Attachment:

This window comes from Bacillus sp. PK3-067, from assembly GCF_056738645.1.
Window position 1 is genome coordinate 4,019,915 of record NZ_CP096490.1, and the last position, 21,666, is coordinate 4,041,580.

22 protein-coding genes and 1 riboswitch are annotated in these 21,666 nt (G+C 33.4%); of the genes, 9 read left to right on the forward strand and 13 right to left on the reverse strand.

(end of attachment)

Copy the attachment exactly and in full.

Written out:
This window comes from Bacillus sp. PK3-067, from assembly GCF_056738645.1.
Window position 1 is genome coordinate 4,019,915 of record NZ_CP096490.1, and the last position, 21,666, is coordinate 4,041,580.

22 protein-coding genes and 1 riboswitch are annotated in these 21,666 nt (G+C 33.4%); of the genes, 9 read left to right on the forward strand and 13 right to left on the reverse strand.